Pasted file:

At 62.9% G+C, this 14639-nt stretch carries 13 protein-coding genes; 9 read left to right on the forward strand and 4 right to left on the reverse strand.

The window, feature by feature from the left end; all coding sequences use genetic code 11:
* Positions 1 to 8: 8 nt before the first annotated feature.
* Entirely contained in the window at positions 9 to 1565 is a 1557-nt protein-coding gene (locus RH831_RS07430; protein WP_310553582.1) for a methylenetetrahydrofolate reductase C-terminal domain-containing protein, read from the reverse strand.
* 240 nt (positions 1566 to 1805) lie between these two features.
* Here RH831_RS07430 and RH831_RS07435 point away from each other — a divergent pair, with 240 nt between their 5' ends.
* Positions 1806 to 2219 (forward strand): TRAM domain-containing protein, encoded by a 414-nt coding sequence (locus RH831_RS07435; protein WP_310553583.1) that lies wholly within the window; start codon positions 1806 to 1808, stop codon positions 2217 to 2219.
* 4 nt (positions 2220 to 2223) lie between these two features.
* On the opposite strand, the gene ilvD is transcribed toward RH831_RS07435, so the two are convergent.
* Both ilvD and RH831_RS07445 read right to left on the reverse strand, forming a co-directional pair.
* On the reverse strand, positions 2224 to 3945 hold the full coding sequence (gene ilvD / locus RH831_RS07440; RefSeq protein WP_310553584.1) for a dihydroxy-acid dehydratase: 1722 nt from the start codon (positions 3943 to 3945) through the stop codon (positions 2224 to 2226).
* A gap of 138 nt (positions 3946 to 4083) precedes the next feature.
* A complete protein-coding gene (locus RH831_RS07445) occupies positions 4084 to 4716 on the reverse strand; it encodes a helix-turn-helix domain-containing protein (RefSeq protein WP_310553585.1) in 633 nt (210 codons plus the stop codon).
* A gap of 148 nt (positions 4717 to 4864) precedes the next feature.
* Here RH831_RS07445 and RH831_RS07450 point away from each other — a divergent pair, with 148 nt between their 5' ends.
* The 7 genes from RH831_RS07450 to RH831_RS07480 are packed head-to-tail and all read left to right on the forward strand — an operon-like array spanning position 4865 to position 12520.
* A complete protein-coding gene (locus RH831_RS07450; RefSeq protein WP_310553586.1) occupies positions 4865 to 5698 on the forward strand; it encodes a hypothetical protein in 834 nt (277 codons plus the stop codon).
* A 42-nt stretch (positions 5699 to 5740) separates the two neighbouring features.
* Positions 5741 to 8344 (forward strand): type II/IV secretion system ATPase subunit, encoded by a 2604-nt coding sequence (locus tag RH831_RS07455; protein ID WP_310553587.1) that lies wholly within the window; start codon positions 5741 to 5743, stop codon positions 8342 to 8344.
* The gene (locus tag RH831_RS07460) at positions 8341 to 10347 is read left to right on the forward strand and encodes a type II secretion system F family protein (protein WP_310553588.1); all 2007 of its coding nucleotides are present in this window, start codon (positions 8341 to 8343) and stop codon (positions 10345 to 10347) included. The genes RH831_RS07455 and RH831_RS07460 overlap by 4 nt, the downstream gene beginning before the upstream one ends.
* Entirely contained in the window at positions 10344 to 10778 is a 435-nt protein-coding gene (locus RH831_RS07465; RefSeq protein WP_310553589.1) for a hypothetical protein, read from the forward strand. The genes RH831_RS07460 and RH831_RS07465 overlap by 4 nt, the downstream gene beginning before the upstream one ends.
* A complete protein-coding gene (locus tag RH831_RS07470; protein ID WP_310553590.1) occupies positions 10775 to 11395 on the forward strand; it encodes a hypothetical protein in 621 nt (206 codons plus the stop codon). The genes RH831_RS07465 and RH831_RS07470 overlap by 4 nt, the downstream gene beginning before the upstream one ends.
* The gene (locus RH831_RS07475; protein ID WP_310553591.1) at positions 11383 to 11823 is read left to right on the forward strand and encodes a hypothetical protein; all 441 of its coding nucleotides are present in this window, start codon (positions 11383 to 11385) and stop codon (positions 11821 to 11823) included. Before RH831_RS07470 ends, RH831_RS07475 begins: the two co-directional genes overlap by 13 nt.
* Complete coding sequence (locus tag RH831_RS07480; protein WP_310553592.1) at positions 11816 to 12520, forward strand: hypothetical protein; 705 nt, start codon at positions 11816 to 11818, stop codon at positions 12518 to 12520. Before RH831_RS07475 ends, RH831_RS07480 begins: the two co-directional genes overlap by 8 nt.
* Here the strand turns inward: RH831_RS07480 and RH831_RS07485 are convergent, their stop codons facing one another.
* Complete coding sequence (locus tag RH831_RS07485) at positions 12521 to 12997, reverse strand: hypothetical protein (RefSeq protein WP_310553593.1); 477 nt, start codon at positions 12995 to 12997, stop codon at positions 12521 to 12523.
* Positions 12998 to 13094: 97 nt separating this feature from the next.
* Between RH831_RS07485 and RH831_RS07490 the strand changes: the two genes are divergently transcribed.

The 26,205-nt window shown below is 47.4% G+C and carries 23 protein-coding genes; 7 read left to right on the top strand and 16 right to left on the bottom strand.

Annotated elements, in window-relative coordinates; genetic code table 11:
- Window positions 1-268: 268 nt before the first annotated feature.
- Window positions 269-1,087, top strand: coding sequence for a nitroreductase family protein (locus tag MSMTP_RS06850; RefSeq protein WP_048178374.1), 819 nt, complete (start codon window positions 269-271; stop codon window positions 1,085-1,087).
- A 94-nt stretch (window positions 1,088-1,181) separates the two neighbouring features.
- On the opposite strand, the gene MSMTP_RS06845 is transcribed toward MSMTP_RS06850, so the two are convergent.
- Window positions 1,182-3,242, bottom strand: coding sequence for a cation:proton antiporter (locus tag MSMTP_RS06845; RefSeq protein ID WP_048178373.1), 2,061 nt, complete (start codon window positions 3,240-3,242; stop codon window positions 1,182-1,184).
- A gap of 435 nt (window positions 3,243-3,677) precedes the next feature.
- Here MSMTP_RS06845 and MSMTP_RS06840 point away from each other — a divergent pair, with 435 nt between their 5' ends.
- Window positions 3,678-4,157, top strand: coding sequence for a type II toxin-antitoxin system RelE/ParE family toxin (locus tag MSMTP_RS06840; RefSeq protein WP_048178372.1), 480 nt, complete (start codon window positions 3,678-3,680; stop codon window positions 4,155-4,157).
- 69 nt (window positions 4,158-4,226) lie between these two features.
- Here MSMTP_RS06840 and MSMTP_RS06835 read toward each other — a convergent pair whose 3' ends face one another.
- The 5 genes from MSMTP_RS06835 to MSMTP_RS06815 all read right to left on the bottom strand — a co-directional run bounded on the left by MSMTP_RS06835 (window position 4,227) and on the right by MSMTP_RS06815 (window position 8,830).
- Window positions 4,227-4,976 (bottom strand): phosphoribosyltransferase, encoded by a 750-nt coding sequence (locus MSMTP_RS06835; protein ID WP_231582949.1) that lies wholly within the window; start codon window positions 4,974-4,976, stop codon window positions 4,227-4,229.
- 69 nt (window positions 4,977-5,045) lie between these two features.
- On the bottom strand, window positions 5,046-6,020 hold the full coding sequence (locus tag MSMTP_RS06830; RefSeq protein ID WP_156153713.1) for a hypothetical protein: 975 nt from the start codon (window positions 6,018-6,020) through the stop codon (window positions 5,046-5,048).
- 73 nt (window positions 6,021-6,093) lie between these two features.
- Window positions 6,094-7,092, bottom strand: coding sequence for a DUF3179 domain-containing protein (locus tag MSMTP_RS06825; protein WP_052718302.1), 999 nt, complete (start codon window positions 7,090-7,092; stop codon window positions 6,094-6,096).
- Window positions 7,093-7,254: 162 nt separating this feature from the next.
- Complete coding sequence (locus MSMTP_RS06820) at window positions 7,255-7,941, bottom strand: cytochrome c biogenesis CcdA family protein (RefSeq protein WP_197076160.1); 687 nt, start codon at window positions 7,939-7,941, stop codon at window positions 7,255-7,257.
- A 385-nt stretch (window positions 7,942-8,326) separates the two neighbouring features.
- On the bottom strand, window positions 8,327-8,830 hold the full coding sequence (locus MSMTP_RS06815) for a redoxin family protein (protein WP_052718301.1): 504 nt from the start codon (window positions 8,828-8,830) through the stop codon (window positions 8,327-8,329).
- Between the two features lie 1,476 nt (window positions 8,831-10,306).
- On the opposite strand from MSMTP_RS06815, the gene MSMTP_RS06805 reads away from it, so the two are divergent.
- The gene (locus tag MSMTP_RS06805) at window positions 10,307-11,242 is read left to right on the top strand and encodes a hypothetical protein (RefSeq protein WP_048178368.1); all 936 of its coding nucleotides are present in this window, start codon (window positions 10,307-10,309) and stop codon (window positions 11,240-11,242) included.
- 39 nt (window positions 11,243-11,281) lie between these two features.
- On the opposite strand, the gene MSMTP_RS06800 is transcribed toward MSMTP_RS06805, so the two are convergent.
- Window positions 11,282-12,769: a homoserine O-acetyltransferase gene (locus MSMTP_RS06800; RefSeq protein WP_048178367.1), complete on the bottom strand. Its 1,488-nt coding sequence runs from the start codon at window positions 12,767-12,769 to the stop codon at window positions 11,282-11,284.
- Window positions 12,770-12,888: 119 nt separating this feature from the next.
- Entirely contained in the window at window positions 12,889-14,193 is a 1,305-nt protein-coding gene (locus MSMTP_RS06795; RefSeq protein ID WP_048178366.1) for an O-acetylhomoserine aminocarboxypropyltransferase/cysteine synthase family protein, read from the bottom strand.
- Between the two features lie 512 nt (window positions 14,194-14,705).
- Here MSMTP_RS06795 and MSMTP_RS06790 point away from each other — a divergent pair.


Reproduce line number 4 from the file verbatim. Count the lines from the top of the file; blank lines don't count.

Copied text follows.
* Entirely contained in the window at positions 9 to 1565 is a 1557-nt protein-coding gene (locus RH831_RS07430; protein WP_310553582.1) for a methylenetetrahydrofolate reductase C-terminal domain-containing protein, read from the reverse strand.